Although it's less than three weeks before the November 4 election, military personnel stationed away from their homes can still vote absentee and should contact their state and local boards of election to learn more about opportunities for early voting. For information about voting absentee, click here. Voting requirements vary from state to state, so it is crucial for you to have your questions answered as soon as possible. Some states even allow you to apply and vote by e-mail or fax.
Federal law guarantees that members of the armed forces who have requested an absentee ballot by their state's deadline and don't receive one close to Election Day can still vote through the back-up Federal Write-In Absentee Ballot (FWAB). However, if you don't receive the ballot you requested by before Election Day, you should contact your local election official or the Federal Voting Assistance Program for assistance.
Throughout our nation's history, our brave men and women in uniform have fought and died to protect the right to vote. Originally a privilege only available to some, the right to vote has evolved into a great civic equalizer, allowing everyone - regardless of race, age, religion, gender, socioeconomic background or sexual orientation - to have a stake in determining who will represent the citizenry. Won through the sacrifices of service members and social pioneers alike, voting is an opportunity for Americans of diverse backgrounds to come together as one voice and make a difference in the direction our nation takes.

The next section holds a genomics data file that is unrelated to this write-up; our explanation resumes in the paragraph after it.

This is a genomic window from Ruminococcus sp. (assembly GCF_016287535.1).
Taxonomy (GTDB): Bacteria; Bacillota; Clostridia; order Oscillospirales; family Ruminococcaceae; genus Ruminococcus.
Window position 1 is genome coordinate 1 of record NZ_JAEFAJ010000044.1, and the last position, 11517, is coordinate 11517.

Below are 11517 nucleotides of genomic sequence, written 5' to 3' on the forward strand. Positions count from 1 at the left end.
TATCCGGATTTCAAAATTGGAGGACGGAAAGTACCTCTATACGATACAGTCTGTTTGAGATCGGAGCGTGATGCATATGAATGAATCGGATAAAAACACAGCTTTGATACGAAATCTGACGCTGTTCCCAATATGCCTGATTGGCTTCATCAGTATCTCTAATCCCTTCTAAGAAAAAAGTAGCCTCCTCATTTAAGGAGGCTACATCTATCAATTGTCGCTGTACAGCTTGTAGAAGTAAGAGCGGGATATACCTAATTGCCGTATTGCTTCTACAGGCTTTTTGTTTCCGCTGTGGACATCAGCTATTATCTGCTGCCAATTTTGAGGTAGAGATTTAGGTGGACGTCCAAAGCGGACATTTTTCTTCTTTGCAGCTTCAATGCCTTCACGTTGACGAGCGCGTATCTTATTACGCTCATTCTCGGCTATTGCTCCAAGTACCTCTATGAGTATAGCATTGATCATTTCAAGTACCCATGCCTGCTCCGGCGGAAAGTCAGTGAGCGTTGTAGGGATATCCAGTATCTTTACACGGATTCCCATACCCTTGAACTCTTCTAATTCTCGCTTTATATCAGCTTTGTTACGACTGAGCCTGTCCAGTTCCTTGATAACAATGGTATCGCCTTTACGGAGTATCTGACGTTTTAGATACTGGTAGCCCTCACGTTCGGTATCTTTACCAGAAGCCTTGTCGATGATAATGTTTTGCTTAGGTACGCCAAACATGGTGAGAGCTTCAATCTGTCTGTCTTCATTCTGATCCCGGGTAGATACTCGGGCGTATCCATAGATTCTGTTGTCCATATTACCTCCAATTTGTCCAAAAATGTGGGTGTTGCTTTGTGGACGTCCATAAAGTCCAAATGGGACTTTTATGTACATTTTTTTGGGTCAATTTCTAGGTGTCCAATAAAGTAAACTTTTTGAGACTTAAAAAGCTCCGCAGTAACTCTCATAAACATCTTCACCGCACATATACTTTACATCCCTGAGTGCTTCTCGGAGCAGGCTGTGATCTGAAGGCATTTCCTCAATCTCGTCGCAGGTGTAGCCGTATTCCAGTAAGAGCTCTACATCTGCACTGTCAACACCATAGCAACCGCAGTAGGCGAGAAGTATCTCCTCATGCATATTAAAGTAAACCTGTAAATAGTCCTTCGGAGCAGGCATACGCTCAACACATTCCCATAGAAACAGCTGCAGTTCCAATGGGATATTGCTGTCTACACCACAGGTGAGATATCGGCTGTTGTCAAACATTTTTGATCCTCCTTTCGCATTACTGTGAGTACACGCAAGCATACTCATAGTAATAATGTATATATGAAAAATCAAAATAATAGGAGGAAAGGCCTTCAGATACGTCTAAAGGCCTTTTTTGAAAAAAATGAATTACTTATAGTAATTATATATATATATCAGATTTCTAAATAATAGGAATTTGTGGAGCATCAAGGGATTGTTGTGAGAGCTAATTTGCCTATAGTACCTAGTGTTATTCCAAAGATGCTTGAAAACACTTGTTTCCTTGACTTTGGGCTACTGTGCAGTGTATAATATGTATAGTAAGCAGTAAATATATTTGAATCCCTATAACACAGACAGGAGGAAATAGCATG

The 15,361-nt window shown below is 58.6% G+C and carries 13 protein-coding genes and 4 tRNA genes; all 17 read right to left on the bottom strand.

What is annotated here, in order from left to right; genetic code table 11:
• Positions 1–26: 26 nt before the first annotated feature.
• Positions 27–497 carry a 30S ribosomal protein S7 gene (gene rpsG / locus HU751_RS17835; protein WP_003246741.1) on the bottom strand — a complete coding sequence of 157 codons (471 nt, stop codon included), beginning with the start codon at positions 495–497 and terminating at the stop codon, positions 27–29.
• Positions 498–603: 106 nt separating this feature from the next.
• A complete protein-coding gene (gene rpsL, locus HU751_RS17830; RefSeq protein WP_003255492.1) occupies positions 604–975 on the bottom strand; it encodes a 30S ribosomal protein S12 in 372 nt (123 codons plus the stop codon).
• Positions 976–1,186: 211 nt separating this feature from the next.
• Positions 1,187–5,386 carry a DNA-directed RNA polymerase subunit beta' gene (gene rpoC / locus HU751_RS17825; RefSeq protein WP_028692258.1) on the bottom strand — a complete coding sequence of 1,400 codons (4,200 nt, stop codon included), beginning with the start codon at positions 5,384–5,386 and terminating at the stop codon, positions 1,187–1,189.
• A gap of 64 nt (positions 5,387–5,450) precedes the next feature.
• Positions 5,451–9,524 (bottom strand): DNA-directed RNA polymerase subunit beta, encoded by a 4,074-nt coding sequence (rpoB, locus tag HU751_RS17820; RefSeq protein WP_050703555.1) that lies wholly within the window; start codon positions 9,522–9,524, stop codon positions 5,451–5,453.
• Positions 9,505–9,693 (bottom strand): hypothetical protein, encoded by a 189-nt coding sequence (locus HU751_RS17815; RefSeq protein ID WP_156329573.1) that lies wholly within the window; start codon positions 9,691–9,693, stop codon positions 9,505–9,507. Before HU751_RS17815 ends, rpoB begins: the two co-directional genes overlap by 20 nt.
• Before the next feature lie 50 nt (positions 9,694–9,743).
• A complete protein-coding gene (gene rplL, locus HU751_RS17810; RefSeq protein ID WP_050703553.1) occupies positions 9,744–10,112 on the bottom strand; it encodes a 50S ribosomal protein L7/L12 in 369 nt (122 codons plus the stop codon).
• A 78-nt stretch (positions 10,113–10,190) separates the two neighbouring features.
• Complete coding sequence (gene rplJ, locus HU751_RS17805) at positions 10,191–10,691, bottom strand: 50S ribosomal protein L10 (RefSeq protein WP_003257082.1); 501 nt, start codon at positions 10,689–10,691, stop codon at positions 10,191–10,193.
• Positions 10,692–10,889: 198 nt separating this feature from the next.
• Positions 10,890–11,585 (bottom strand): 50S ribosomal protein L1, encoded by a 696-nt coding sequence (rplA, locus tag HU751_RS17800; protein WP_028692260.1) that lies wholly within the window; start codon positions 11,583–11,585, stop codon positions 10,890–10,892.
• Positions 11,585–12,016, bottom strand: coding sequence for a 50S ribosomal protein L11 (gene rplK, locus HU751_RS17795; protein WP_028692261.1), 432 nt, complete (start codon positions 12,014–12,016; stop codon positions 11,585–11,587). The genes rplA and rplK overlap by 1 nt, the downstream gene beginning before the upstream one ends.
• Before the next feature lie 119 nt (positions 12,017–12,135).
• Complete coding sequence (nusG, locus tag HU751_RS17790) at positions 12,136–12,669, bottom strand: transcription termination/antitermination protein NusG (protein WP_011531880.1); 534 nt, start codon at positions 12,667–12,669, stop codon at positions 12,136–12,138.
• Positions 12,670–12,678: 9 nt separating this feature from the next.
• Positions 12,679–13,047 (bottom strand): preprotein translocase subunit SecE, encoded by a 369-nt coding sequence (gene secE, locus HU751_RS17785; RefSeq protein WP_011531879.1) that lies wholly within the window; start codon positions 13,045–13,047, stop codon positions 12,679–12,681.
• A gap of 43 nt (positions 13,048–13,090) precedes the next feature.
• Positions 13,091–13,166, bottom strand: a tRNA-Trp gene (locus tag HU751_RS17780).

On November 4, we have the opportunity to exercise the freedom won for us through the service of men and women in the armed services, gay and straight alike. Americans of all backgrounds can honor the sacrifices of our brave patriots in uniform by being part of the election process and making history, one vote at a time.